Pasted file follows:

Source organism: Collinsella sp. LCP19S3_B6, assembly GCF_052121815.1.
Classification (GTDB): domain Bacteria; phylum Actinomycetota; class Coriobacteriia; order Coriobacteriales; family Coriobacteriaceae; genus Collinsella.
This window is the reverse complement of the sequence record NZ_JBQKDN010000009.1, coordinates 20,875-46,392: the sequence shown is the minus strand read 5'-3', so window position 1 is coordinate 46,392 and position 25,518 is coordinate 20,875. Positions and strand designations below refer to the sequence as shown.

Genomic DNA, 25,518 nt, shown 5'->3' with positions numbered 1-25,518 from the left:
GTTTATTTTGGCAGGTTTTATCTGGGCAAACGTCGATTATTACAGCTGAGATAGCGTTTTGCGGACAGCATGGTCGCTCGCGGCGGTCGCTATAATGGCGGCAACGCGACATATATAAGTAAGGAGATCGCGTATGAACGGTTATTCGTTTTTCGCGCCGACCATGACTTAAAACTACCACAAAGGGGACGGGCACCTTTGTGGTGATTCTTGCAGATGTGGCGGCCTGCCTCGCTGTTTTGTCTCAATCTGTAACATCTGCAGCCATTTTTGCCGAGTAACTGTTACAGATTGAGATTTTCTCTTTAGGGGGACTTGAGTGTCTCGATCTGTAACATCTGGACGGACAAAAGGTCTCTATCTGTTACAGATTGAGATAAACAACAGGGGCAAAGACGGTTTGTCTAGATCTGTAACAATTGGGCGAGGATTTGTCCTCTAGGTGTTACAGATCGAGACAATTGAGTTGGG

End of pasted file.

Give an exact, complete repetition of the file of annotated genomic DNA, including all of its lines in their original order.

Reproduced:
Source organism: Collinsella sp. LCP19S3_B6, assembly GCF_052121815.1.
Classification (GTDB): domain Bacteria; phylum Actinomycetota; class Coriobacteriia; order Coriobacteriales; family Coriobacteriaceae; genus Collinsella.
This window is the reverse complement of the sequence record NZ_JBQKDN010000009.1, coordinates 20,875-46,392: the sequence shown is the minus strand read 5'-3', so window position 1 is coordinate 46,392 and position 25,518 is coordinate 20,875. Positions and strand designations below refer to the sequence as shown.

Genomic DNA, 25,518 nt, shown 5'->3' with positions numbered 1-25,518 from the left:
GTTTATTTTGGCAGGTTTTATCTGGGCAAACGTCGATTATTACAGCTGAGATAGCGTTTTGCGGACAGCATGGTCGCTCGCGGCGGTCGCTATAATGGCGGCAACGCGACATATATAAGTAAGGAGATCGCGTATGAACGGTTATTCGTTTTTCGCGCCGACCATGACTTAAAACTACCACAAAGGGGACGGGCACCTTTGTGGTGATTCTTGCAGATGTGGCGGCCTGCCTCGCTGTTTTGTCTCAATCTGTAACATCTGCAGCCATTTTTGCCGAGTAACTGTTACAGATTGAGATTTTCTCTTTAGGGGGACTTGAGTGTCTCGATCTGTAACATCTGGACGGACAAAAGGTCTCTATCTGTTACAGATTGAGATAAACAACAGGGGCAAAGACGGTTTGTCTAGATCTGTAACAATTGGGCGAGGATTTGTCCTCTAGGTGTTACAGATCGAGACAATTGAGTTGGG